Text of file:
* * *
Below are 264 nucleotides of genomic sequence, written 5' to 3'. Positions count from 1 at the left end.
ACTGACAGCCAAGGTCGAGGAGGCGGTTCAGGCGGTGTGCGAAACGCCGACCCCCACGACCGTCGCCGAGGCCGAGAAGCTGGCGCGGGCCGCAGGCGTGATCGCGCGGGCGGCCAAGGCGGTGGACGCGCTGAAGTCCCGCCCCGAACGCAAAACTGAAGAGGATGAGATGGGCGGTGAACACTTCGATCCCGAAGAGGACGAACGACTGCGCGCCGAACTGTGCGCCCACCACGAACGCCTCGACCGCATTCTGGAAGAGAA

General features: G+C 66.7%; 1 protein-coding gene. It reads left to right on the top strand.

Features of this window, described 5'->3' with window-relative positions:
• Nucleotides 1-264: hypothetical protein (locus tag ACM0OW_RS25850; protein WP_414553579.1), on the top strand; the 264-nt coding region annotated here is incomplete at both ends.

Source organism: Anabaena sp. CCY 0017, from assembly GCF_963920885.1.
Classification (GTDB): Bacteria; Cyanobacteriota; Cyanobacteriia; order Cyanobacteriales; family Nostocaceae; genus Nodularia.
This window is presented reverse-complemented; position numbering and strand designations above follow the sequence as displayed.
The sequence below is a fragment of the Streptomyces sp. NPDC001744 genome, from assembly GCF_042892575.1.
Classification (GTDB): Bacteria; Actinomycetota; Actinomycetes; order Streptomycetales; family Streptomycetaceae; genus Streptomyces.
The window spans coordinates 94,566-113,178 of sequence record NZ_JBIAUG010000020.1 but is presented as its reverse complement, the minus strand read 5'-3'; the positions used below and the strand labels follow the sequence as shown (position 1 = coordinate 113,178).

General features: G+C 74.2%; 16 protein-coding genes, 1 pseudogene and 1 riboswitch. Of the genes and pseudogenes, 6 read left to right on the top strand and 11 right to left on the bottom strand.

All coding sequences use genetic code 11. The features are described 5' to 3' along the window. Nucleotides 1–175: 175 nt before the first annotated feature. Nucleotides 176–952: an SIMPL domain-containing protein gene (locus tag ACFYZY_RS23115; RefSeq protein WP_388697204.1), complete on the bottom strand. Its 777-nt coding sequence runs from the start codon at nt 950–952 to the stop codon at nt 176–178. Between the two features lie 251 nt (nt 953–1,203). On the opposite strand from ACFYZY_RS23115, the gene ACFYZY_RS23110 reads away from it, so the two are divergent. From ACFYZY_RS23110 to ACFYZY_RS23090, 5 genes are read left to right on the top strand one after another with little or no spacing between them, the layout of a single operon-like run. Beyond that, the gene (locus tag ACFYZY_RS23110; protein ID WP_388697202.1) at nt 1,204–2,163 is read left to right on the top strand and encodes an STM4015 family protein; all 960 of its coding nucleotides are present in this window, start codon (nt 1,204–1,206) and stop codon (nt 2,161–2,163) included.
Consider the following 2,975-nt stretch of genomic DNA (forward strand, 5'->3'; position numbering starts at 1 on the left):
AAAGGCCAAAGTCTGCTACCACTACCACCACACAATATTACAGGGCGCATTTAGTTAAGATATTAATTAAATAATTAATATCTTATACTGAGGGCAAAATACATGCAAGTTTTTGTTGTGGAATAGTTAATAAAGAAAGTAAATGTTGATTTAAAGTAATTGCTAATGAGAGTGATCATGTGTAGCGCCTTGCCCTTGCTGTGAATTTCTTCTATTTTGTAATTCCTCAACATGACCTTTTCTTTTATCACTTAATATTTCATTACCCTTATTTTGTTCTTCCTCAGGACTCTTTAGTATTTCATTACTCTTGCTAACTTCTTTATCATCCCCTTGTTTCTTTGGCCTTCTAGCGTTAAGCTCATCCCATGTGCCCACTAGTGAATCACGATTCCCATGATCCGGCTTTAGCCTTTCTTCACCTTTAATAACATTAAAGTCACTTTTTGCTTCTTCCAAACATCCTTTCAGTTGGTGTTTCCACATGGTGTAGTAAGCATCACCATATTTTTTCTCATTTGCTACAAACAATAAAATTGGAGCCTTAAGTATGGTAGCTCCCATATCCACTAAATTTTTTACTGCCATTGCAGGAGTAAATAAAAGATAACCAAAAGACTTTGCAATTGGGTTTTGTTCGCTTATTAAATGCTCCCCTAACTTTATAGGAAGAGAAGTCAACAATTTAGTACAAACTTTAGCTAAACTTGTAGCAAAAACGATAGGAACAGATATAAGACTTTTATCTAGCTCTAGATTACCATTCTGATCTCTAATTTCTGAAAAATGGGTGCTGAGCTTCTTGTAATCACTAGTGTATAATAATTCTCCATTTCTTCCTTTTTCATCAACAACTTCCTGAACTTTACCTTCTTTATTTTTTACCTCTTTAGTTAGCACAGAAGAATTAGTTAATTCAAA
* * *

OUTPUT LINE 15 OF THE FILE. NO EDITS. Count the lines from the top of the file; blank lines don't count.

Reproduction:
AAAGGCCAAAGTCTGCTACCACTACCACCACACAATATTACAGGGCGCATTTAGTTAAGATATTAATTAAATAATTAATATCTTATACTGAGGGCAAAATACATGCAAGTTTTTGTTGTGGAATAGTTAATAAAGAAAGTAAATGTTGATTTAAAGTAATTGCTAATGAGAGTGATCATGTGTAGCGCCTTGCCCTTGCTGTGAATTTCTTCTATTTTGTAATTCCTCAACATGACCTTTTCTTTTATCACTTAATATTTCATTACCCTTATTTTGTTCTTCCTCAGGACTCTTTAGTATTTCATTACTCTTGCTAACTTCTTTATCATCCCCTTGTTTCTTTGGCCTTCTAGCGTTAAGCTCATCCCATGTGCCCACTAGTGAATCACGATTCCCATGATCCGGCTTTAGCCTTTCTTCACCTTTAATAACATTAAAGTCACTTTTTGCTTCTTCCAAACATCCTTTCAGTTGGTGTTTCCACATGGTGTAGTAAGCATCACCATATTTTTTCTCATTTGCTACAAACAATAAAATTGGAGCCTTAAGTATGGTAGCTCCCATATCCACTAAATTTTTTACTGCCATTGCAGGAGTAAATAAAAGATAACCAAAAGACTTTGCAATTGGGTTTTGTTCGCTTATTAAATGCTCCCCTAACTTTATAGGAAGAGAAGTCAACAATTTAGTACAAACTTTAGCTAAACTTGTAGCAAAAACGATAGGAACAGATATAAGACTTTTATCTAGCTCTAGATTACCATTCTGATCTCTAATTTCTGAAAAATGGGTGCTGAGCTTCTTGTAATCACTAGTGTATAATAATTCTCCATTTCTTCCTTTTTCATCAACAACTTCCTGAACTTTACCTTCTTTATTTTTTACCTCTTTAGTTAGCACAGAAGAATTAGTTAATTCAAA